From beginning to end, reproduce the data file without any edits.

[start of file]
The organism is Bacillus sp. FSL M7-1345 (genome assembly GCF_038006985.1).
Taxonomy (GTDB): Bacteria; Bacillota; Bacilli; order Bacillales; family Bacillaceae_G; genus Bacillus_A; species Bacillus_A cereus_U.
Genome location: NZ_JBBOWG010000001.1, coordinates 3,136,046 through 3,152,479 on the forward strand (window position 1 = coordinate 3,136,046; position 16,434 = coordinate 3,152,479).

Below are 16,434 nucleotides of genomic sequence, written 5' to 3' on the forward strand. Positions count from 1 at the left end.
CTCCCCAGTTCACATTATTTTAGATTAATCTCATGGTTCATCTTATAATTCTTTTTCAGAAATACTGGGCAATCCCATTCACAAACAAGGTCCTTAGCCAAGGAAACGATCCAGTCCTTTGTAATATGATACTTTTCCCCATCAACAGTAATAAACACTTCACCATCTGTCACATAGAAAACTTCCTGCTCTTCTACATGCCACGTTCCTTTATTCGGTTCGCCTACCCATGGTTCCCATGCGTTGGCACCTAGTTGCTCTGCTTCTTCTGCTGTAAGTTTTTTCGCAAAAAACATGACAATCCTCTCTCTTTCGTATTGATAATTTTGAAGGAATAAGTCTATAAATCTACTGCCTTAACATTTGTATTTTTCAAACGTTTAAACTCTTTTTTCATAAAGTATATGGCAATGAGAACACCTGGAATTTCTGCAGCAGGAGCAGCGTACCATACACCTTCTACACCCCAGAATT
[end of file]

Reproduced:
The organism is Bacillus sp. FSL M7-1345 (genome assembly GCF_038006985.1).
Taxonomy (GTDB): Bacteria; Bacillota; Bacilli; order Bacillales; family Bacillaceae_G; genus Bacillus_A; species Bacillus_A cereus_U.
Genome location: NZ_JBBOWG010000001.1, coordinates 3,136,046 through 3,152,479 on the forward strand (window position 1 = coordinate 3,136,046; position 16,434 = coordinate 3,152,479).

Below are 16,434 nucleotides of genomic sequence, written 5' to 3' on the forward strand. Positions count from 1 at the left end.
CTCCCCAGTTCACATTATTTTAGATTAATCTCATGGTTCATCTTATAATTCTTTTTCAGAAATACTGGGCAATCCCATTCACAAACAAGGTCCTTAGCCAAGGAAACGATCCAGTCCTTTGTAATATGATACTTTTCCCCATCAACAGTAATAAACACTTCACCATCTGTCACATAGAAAACTTCCTGCTCTTCTACATGCCACGTTCCTTTATTCGGTTCGCCTACCCATGGTTCCCATGCGTTGGCACCTAGTTGCTCTGCTTCTTCTGCTGTAAGTTTTTTCGCAAAAAACATGACAATCCTCTCTCTTTCGTATTGATAATTTTGAAGGAATAAGTCTATAAATCTACTGCCTTAACATTTGTATTTTTCAAACGTTTAAACTCTTTTTTCATAAAGTATATGGCAATGAGAACACCTGGAATTTCTGCAGCAGGAGCAGCGTACCATACACCTTCTACACCCCAGAATT